GW: Exactly. The historic house had corner windows. We put a new one in the addition so it would emulate the ones that had been previously in the house. A fundamental tendency of modernism is to try to open up the space, and by dematerializing the corner enclosure it emphasizes that this is the modern world. You can have it as open and as to the contrary of what most modern expectations are. Because we had the corner window here, the corner fireplace was a way of saying that this is the architecture. We’re opening up the corner, we don’t have to have the enclosure in the way you would expect it. Instead of a fireplace that is in a box, you can take away a whole side of it.
EH: With the fireplace being a such a focal point in any project, what are some other things you look for in a fireplace?
GW: With this particular one we wanted to keep it really clean. The idea being that the stone could overlap the metal and everything remains flush. You don’t really want to see trim pieces and other details that would compromise the abstract quality of the surround. This fireplace, with its frameless finish, made it possible to achieve this vision.
EH: There are even more subtle details in the kitchen. I’m thinking of the countertops where the original stone work butts up to the new stone work in a very transparent way.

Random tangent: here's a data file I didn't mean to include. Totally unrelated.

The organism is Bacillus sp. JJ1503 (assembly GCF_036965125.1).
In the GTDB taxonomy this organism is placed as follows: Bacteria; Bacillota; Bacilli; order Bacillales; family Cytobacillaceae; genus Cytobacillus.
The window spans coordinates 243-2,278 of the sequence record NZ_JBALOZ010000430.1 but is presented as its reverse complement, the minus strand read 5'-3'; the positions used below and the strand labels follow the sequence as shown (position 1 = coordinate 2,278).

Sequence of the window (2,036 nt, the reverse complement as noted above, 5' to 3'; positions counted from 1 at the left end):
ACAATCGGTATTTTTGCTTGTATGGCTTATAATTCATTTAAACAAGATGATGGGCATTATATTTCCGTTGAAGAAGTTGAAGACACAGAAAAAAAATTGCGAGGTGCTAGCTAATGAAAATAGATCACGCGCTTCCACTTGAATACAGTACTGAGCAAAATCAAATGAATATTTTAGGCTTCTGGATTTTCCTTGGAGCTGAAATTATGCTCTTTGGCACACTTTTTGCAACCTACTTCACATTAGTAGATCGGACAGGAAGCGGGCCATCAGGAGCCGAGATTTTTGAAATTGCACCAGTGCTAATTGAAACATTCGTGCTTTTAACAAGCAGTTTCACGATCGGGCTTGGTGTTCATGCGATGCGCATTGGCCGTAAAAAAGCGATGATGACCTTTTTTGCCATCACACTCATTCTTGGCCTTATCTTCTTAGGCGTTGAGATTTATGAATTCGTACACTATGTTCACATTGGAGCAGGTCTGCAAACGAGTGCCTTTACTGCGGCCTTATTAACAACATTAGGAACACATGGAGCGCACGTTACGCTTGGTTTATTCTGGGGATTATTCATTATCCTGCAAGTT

GW: Yes, we try to make that as clear as possible while remaining thoroughly in the spirit of the old modernism.
In this home there is old, There is old and there is new, but the sense of family and togetherness is stitched into the fabric of every square foot. Photo by Lauren Piandes.
EH: Let’s talk about what other things you’ve added to this historic house. Do you want to tell us about these cabinets [in the living room]? I was talking to Catherine, and she said one of her favorite parts of the house was that she finally had a place to ‘put the kids homework’.
GW Sure! We wanted it to be a wall of cabinets and bookshelves. The question was: how do we design it to be functional so it could be utilized for all the space she needed it for, in other words, the kid’s stuff? At the same time, we wanted it to be an interesting, modern, assemblage of elements. We used a plywood with exposed veneer edges, so you can see all the laminents, which is a very modernist thing to do. In my house, with all our kids homework, there was never a place to put it all away. For this house, they have three kids and needed a place to plug everything in and put everything away so we made the perfect spot for them to do just that. It makes this typical family room look more orderly. Catherine keeps a very immaculate house here; there is a place for everything. It was nice to say, “okay, we’ll design that, we’ll make a place for the kids to keep their things and learn to be responsible.”